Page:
3. Configure Testbed Contoller. This system will use the lanforge-scripts project (installed at /home/lanforge/scripts on LANforge systems). You will probably want to have a separate code repository for the Testbed automation. Candela can help you build scripts specific to your environment. This example shows how it was implemented for one project.
    1. Create a directory structure that looks like this. The 'cicd' directory will contain glue logic to talk to the Test Orchestrator and to the LANforge automation. The testbeds directory holds information for each testbed in your configuration. The lanforge directory has a sub-directory called 'lanforge-scripts' that points to the lanforge-scripts project. screenshot
    2. Inside the testbeds directory will be a sub-directory for each testbed in the project. In this example, we have two testbeds. We will focus on the one called 'ben-home' screenshot
    3. The ben-home testbed directory contains the Chamber View scenario, AP Auto, Dataplane and capacity configuration files. The automation will apply the OpenWrt-overlay on top of the base OpenWrt image after upgrading the software on the AP. This is an optional step and may not be useful for other DUTs. screenshot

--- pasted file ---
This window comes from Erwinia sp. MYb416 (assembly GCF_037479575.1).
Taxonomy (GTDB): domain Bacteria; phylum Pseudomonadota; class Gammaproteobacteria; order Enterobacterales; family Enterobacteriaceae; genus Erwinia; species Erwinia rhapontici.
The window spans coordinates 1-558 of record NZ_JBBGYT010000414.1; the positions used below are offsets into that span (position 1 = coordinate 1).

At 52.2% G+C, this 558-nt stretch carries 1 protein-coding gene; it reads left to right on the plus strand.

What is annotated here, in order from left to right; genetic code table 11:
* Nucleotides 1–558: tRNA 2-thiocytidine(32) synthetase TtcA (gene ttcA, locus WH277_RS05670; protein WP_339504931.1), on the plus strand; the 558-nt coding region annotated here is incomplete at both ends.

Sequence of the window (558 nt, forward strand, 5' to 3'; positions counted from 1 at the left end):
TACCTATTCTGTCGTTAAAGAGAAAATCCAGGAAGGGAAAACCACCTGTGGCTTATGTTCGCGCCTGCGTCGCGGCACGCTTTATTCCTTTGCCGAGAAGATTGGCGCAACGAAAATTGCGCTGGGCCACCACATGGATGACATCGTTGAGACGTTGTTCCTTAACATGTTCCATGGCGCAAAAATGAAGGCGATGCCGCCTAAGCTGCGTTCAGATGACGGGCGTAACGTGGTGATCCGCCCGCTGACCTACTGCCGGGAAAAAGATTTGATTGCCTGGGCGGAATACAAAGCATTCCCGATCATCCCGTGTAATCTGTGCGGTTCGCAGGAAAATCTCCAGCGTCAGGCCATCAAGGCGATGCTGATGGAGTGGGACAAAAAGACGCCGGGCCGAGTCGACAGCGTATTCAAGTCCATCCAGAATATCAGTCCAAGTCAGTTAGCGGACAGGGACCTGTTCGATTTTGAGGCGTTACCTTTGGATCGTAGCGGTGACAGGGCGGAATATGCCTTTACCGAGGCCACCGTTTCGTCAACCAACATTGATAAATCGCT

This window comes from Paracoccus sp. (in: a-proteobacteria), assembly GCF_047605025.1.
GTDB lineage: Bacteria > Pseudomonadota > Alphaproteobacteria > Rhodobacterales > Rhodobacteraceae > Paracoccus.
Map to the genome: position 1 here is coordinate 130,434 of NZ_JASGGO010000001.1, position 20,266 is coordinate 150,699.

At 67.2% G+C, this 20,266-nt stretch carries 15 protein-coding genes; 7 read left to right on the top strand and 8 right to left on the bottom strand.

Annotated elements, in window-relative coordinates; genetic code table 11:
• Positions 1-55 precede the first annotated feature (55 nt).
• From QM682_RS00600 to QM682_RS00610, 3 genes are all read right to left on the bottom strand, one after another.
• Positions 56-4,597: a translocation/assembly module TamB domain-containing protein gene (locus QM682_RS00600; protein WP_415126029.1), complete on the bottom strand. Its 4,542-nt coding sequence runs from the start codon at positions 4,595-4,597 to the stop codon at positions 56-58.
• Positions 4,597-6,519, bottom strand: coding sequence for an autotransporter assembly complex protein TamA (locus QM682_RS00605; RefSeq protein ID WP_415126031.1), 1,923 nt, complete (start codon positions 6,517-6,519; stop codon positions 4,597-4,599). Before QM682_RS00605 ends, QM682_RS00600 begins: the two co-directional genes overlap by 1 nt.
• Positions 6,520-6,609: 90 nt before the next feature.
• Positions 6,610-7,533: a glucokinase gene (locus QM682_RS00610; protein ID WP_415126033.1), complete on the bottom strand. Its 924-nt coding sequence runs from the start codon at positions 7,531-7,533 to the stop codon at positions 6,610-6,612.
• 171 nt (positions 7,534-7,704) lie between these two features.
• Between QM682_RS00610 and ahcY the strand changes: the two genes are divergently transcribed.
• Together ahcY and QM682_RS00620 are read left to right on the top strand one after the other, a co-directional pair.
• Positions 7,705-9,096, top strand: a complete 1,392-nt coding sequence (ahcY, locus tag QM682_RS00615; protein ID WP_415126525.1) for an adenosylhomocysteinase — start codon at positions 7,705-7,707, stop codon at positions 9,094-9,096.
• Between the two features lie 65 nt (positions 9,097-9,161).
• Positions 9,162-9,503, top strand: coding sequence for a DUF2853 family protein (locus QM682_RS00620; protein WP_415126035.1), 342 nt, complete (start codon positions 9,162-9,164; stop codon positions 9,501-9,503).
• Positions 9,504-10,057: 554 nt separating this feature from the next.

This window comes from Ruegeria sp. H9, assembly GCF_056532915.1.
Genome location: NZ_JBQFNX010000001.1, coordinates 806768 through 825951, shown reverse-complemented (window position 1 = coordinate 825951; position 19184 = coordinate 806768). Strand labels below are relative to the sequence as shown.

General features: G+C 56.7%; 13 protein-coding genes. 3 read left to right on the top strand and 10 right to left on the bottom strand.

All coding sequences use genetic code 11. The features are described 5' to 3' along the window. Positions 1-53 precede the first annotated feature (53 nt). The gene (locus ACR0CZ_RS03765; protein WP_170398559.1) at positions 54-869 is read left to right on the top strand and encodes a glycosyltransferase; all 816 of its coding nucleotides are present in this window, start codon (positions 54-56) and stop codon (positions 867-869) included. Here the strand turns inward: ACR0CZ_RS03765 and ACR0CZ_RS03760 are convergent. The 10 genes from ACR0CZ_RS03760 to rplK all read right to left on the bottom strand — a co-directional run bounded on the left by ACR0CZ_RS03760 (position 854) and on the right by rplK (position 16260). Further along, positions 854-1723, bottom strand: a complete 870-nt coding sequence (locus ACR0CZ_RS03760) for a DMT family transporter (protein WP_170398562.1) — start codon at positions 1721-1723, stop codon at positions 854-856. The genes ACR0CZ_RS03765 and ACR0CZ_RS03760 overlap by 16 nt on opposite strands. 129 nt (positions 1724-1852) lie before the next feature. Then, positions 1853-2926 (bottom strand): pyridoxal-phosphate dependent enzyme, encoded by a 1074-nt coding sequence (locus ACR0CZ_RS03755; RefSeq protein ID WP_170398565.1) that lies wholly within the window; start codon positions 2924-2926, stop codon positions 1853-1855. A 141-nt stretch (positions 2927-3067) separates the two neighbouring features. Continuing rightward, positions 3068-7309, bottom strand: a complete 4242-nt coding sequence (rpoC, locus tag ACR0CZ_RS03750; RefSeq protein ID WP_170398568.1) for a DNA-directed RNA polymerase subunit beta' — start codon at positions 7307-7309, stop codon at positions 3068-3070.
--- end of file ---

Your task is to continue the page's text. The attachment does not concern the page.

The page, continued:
4. The text configuration files were created by using the lf_testmod.pl script from the lanforge-scripts project. Please see the scripts/gui/README.txt for details. screenshot
    5. The run_basic.bash script is a helper script that sets some environment variables and then calls the lanforge-scripts/gui/basic_regression.bash script. screenshot
    6. The run_basic_fast.bash script disables most of the tests and just runs a few specific ones. screenshot
    7. Both of the scripts use the test_bed_cfg.bash file to configure the details about the device-under-test and the LANforge system. This configuration will allow the automation to properly do its work. screenshot
    8. The testbed_notes.html is a snippet of HTML that will be added to reports to describe this test bed. screenshot